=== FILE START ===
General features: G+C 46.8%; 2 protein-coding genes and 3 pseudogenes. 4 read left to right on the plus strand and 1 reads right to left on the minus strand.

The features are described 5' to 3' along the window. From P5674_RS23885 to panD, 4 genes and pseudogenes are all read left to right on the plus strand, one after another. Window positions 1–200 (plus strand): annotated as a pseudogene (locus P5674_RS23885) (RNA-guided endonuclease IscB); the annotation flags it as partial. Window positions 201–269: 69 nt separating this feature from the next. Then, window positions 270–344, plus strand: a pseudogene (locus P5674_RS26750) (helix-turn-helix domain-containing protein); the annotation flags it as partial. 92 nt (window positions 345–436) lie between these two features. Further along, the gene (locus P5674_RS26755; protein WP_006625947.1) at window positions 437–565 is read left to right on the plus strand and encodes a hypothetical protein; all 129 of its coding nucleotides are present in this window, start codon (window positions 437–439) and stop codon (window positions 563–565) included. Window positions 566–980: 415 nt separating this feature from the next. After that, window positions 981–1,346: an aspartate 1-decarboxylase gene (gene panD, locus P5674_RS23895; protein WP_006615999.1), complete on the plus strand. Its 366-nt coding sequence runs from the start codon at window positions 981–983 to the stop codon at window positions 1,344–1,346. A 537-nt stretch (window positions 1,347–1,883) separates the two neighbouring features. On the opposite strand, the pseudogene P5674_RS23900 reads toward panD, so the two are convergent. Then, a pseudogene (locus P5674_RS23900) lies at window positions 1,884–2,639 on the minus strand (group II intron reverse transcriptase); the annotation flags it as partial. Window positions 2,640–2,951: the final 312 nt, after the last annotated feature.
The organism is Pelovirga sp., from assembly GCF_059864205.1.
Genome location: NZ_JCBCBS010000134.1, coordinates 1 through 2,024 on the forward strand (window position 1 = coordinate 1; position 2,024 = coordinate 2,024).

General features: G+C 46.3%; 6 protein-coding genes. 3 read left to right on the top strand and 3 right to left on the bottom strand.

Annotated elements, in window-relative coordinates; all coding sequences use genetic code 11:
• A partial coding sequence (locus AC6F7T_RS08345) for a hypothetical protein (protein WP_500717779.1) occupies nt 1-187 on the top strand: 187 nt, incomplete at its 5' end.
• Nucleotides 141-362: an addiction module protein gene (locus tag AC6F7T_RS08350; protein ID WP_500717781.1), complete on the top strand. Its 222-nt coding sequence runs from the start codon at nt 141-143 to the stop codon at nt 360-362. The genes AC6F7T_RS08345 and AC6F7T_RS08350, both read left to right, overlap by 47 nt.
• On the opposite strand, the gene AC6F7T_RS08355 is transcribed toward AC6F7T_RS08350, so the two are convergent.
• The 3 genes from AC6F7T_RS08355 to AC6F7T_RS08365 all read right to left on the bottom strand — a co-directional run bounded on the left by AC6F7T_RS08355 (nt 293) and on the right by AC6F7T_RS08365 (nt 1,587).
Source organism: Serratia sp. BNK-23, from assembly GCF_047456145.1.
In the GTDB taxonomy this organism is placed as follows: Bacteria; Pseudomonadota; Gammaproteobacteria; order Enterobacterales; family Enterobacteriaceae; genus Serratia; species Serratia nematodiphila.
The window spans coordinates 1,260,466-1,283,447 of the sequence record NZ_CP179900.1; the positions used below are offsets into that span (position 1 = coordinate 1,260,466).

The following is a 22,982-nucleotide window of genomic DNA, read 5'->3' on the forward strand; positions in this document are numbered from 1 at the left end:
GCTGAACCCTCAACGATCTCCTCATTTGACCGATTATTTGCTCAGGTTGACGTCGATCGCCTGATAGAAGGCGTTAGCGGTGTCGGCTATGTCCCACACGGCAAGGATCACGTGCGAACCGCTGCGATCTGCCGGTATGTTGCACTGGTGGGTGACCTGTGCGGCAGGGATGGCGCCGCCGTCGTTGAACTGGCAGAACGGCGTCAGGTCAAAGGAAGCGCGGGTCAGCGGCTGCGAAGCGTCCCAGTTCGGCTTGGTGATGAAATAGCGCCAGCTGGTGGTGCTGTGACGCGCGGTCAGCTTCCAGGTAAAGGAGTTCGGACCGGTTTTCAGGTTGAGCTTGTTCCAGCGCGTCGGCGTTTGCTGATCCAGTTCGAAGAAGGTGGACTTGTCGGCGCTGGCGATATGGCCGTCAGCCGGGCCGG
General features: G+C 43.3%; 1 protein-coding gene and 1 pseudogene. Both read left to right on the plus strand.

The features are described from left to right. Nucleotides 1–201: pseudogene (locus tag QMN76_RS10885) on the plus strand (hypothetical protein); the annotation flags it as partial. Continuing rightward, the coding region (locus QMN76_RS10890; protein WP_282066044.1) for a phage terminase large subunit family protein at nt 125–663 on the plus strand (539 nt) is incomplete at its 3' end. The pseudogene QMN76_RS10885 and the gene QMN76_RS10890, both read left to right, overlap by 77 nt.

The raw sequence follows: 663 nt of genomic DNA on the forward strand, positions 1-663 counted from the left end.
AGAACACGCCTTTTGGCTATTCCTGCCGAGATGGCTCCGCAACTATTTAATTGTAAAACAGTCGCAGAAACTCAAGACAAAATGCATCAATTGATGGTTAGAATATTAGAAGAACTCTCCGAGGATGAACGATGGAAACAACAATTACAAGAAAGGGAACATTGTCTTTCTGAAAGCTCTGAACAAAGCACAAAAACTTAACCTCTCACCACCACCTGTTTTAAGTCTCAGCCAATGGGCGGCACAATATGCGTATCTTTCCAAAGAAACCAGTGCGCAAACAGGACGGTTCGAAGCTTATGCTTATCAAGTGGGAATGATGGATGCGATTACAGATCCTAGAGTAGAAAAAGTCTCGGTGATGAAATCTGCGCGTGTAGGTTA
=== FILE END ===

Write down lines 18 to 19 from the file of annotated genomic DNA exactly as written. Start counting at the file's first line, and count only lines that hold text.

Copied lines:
The raw sequence follows: 663 nt of genomic DNA on the forward strand, positions 1-663 counted from the left end.
AGAACACGCCTTTTGGCTATTCCTGCCGAGATGGCTCCGCAACTATTTAATTGTAAAACAGTCGCAGAAACTCAAGACAAAATGCATCAATTGATGGTTAGAATATTAGAAGAACTCTCCGAGGATGAACGATGGAAACAACAATTACAAGAAAGGGAACATTGTCTTTCTGAAAGCTCTGAACAAAGCACAAAAACTTAACCTCTCACCACCACCTGTTTTAAGTCTCAGCCAATGGGCGGCACAATATGCGTATCTTTCCAAAGAAACCAGTGCGCAAACAGGACGGTTCGAAGCTTATGCTTATCAAGTGGGAATGATGGATGCGATTACAGATCCTAGAGTAGAAAAAGTCTCGGTGATGAAATCTGCGCGTGTAGGTTA